The Tennessee Valley Authority (TVA) has learned some valuable lessons from a study involving the use of robotics to simulate human behavior. The results show that dramatic improvements in efficiency can be obtained with a combination of new technology and a focus on energy efficient construction techniques.
The 5-year Campbell Creek project involved three similar Knoxville, Tennessee-area homes. Each has the same floor plan, with two stories, and measures between 2,400 and 2,500 square feet. Here is how they differ:
- Builder House: This was the control home, or benchmark, built to represent a typical residence constructed for the Tennessee Valley and built to local building codes.
- Retrofit House: This house was essentially the Builder House, but retrofitted with energy efficiency technologies, such as more energy efficient windows, ENERGY STAR appliances, compact fluorescent lights, sealed attic with foam insulation, and high efficiency heat pumps.
- High Performance House: This house was built using the latest available construction technologies aimed at energy efficiency, as well as PV panels and solar water heating to help make it a near zero energy house.
The TVA then outfitted each home with robotic devices to mimic human behavior. For example, a robotic arm on the refrigerator in each home would open the door simultaneously at 3:00 in the afternoon, when kids typically arrive home from school. Each home had the same automated systems to turn on lights, televisions, appliances, and showers. The homes also had a device that replicates how a person’s body heat affects the temperature and humidity of a room. In addition, each home had hundreds of sensors installed to monitor energy consumption of all the subsystems.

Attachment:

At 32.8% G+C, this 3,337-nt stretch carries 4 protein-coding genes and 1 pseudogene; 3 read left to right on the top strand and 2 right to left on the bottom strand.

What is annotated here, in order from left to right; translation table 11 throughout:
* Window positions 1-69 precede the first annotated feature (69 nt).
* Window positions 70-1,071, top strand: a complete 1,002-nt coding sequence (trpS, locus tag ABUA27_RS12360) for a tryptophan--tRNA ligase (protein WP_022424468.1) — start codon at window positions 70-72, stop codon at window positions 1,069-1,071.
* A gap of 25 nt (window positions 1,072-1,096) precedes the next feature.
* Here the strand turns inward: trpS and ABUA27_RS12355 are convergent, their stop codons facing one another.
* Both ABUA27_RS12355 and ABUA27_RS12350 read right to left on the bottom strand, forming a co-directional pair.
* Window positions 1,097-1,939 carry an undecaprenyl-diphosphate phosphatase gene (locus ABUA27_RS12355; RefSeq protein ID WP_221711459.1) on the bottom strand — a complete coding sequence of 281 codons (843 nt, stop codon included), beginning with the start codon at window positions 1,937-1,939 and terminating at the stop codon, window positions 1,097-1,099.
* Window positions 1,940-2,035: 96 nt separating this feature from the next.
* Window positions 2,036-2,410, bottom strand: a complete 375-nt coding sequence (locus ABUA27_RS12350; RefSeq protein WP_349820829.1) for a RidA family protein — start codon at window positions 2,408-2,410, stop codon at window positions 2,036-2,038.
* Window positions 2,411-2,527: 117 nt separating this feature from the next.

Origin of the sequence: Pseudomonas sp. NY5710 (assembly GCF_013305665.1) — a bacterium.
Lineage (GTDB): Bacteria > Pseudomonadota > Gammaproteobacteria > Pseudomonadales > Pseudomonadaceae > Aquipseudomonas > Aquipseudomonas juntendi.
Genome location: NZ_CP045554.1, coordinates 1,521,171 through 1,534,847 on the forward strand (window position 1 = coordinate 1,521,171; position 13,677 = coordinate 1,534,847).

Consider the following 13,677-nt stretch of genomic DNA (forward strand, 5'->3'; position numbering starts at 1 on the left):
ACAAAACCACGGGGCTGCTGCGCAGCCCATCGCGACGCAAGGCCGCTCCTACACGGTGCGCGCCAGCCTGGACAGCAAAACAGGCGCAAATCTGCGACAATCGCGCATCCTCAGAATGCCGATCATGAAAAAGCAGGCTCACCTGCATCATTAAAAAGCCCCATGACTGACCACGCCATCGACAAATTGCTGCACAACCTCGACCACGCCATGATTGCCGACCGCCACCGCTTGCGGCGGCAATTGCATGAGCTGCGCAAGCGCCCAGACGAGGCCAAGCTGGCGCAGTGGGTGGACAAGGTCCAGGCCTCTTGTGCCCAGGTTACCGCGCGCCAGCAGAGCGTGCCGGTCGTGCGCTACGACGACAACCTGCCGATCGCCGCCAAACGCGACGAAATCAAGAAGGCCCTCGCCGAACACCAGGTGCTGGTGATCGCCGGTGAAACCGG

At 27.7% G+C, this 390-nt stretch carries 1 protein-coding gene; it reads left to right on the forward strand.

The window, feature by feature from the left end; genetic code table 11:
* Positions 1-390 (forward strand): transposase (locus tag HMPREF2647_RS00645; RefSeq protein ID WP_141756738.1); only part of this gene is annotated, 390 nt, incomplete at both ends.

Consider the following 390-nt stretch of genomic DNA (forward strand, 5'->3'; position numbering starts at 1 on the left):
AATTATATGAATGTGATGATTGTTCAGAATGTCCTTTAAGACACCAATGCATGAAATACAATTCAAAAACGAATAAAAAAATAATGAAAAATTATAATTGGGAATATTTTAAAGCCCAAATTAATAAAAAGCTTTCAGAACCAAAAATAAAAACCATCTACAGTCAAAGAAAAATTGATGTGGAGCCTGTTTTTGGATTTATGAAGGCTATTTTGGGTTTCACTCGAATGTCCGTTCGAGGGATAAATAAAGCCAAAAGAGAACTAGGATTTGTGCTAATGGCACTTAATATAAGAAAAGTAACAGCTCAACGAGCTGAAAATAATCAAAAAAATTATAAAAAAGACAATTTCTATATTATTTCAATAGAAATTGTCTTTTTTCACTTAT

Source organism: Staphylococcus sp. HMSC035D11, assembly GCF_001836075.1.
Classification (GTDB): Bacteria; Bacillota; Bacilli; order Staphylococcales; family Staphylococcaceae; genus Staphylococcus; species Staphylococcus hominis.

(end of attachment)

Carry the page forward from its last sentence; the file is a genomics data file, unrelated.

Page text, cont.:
Results and Lessons
The Builder House had a utility bill of about $1,600 a year, the Retrofit about $1,000, and the High Performance was slightly more than $400, according to project managers. Based on the Home Energy Rating System (HERS) Index, the homes scored as follows: Builder House, 101; Retrofit House, 68; and High Performance House, 34 (a lower score is better).
The TVA project was conducted with partners Oak Ridge National Laboratory (ORNL) and Electric Power Research Institute (EPRI). Near real-time data from the project as well as archived results are available at the EPRI web site.
These are not exactly startling results, but this intriguing study has valuable lessons for all stakeholders – utilities, homebuilders, and homeowners. One main lesson is that doing basic things like tightening a home’s envelope with enhanced insulation and energy efficient windows will have lasting benefits. Also, investing in the most efficient HVAC and water heating systems one can afford will pay off in energy savings. The manager of the project, David Dinse, who has just retired, told me the project has generated quite useful data – so why aren’t more builders and utilities taking these lessons and running with them?